reads the mailing list (at least to some unknown extent; I've seen him
reply) and if a sufficiently compelling and clear argument for a
particular
feature is posted, perhaps he'll consider it. I think you are also
confusing his mediocre English skills with a mediocre understanding of
programming languages.

--Greg
Peter H. (Guest)
on 2006-03-29 12:50
(Received via mailing list)
Gregory S. wrote:
> } also how would you propose to implement it?
> [...]
>
> The simplest implementation is to override the send() method and list
> non-const methods somewhere. In the send method, check whether the object
> is marked as const and throw an exception if a non-const method is called.
> There are more complicated implementations, but that's the easiest one.
>
>

Fine, now say how this is supposed to be of benefit to Ruby. What does
it make doing in Ruby easier and safer than the present way we go about
doing it?

> } people have problems with Lisp brackets, Python indents or Ruby !s they
> confusing his mediocre English skills with a mediocre understanding of
> programming languages.
>
This is my point, there was no "sufficiently compelling and clear
argument" given other than it is available in C++.
Gregory S. (Guest)
on 2006-03-29 16:42
(Received via mailing list)
On Wed, Mar 29, 2006 at 05:50:30PM +0900, Peter H. wrote:
[...]
} Fine, now say how this is supposed to be of benefit to Ruby. What does
} it make doing in Ruby easier and safer than the present way we go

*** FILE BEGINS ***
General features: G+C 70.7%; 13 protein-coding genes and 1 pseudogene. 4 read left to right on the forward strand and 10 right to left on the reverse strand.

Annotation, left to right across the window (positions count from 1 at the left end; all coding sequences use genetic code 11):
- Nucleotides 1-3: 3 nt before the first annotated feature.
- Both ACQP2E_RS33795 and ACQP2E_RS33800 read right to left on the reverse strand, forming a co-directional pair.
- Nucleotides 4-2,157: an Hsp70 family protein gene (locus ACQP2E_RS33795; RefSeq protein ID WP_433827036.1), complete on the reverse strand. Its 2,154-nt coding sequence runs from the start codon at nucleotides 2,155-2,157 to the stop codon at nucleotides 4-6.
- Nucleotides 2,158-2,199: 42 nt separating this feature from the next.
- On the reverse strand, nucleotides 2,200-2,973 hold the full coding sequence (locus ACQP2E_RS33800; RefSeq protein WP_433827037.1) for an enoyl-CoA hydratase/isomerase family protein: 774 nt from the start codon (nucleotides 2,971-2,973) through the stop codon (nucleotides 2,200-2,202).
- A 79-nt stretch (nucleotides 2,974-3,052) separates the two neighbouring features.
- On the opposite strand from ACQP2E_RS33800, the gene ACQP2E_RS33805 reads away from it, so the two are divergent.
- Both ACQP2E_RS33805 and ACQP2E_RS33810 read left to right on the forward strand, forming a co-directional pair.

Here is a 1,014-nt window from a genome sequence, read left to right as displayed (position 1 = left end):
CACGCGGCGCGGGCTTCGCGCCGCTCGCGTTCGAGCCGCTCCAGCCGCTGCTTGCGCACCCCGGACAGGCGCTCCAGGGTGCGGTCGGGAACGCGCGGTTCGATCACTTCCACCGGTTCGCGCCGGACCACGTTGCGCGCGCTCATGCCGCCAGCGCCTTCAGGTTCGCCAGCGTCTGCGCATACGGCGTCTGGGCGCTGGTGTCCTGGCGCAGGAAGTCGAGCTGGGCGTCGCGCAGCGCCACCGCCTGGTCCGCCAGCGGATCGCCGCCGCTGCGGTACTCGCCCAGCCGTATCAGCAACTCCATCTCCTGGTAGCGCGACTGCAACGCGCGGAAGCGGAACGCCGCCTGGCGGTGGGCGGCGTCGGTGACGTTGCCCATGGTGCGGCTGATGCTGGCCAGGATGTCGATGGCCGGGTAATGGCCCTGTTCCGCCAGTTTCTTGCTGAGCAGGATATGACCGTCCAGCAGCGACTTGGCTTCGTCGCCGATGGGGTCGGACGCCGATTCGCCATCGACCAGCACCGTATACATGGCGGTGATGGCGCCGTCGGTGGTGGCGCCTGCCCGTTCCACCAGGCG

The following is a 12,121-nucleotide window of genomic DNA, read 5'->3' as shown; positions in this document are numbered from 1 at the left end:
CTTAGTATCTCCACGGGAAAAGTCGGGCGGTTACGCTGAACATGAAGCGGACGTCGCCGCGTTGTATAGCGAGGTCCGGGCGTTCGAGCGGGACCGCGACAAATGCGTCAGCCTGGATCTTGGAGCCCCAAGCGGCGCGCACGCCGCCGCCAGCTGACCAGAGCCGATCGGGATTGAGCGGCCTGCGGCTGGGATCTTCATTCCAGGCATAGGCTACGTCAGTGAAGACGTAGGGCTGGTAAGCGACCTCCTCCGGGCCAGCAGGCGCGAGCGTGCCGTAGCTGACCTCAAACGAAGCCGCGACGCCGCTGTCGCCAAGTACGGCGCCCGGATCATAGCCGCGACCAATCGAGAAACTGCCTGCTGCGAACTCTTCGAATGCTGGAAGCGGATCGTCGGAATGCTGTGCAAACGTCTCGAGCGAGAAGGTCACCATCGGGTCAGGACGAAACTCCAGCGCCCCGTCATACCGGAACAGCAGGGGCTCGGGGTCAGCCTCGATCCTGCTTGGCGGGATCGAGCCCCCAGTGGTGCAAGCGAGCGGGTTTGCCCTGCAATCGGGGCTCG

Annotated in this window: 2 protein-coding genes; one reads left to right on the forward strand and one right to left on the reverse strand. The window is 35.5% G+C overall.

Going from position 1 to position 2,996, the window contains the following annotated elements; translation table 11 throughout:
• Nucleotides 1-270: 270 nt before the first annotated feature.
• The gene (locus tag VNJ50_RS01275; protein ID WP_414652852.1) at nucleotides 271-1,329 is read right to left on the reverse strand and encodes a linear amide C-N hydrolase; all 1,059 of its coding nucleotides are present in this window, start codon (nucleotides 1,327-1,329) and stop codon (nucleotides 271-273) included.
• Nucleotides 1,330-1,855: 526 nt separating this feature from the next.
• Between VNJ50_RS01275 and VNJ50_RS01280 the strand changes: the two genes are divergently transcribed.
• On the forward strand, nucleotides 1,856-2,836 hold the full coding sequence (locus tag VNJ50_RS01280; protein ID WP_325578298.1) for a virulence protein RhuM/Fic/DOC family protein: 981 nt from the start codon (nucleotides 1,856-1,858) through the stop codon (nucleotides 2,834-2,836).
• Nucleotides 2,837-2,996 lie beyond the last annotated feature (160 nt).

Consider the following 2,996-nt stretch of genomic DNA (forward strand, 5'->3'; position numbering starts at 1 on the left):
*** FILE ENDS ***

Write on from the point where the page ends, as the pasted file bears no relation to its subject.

about
} doing it?
[...]
} This is my point, there was no "sufficiently compelling and clear
} argument" given other than it is available in C++.

I don't know that it is of great benefit to Ruby, honestly. I certainly
found it valuable in C++, but that had a lot to do with a need to
provide
libraries with as much in the way of machine-readable documentation
(e.g. I
promise I won't delete this object you are passing me) as possible given
that I knew the consumers of the library wouldn't read anything I wrote
about it.

There are certainly advantages to design-by-contract, of which const is
a
special case. I'd like to see some machine-readable guarantees of
preconditions and postconditions and invariants and the like in Ruby.
Such
guarantees are both debugging aids and optimization hints. For a
language
like Ruby, where many of its uses are quick scripts, an actual
requirement
to put such guarantees in one's code would be a problem. Optional hints
and
assertions are easy, however.

In any language, including Ruby, it is possible to assert preconditions
and
postconditions. Invariants are somewhat more difficult without runtime
support. What makes a language truly support design-by-contract is that
these assertions mean something specific to the runtime beyond code to
be
executed. No, I can't come up with a Ruby implementation off the cuff.